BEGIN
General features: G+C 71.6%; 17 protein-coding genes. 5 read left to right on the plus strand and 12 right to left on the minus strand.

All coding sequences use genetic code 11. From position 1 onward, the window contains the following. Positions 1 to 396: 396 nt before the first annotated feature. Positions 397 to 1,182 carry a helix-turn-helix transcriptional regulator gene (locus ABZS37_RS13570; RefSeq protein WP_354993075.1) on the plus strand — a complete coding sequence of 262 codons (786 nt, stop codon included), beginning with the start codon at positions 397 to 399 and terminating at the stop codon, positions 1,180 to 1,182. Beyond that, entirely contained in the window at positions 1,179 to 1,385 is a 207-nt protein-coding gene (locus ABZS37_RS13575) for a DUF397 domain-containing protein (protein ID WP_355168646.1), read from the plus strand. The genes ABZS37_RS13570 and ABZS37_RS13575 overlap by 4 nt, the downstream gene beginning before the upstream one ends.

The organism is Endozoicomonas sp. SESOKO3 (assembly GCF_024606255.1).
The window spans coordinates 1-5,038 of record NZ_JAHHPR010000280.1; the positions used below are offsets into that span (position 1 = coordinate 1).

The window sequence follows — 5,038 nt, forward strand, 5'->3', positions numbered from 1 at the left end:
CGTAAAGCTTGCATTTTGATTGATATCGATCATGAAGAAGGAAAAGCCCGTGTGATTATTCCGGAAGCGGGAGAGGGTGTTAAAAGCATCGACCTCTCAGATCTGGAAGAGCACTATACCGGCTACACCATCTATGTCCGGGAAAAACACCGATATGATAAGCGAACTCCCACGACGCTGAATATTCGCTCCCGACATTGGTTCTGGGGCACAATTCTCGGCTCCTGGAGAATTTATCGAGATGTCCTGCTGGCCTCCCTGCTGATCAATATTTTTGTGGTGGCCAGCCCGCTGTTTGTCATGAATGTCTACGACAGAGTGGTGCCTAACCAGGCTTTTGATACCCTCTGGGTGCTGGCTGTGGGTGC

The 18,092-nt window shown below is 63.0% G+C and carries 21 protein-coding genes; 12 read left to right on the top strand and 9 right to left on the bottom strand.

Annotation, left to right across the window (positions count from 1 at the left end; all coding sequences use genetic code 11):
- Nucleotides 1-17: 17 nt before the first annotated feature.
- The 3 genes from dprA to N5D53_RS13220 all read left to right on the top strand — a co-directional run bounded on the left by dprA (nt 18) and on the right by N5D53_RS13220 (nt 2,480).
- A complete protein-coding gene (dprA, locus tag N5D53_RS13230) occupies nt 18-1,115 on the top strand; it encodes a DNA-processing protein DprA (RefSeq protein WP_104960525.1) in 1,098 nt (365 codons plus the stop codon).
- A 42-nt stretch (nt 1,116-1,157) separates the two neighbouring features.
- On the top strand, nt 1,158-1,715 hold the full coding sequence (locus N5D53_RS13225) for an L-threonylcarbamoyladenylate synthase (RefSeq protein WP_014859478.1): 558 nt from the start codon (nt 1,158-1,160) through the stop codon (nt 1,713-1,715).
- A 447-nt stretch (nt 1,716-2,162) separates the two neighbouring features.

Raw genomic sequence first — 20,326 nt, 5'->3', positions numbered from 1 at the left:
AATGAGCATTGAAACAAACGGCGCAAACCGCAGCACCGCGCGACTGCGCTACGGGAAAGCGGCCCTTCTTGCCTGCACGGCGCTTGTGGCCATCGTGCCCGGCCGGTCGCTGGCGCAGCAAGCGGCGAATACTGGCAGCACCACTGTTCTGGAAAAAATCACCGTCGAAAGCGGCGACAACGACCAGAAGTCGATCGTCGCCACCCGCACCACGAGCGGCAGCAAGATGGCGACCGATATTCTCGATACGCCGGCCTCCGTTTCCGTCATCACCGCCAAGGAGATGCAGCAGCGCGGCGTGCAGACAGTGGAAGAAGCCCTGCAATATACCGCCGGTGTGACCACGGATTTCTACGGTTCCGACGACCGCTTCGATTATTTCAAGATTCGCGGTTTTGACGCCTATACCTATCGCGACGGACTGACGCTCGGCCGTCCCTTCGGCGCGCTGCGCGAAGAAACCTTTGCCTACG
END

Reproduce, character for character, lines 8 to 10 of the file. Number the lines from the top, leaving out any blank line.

Annotation, left to right across the window (positions count from 1 at the left end; all coding sequences use genetic code 11):
- Nucleotides 1-17: 17 nt before the first annotated feature.
- The 3 genes from dprA to N5D53_RS13220 all read left to right on the top strand — a co-directional run bounded on the left by dprA (nt 18) and on the right by N5D53_RS13220 (nt 2,480).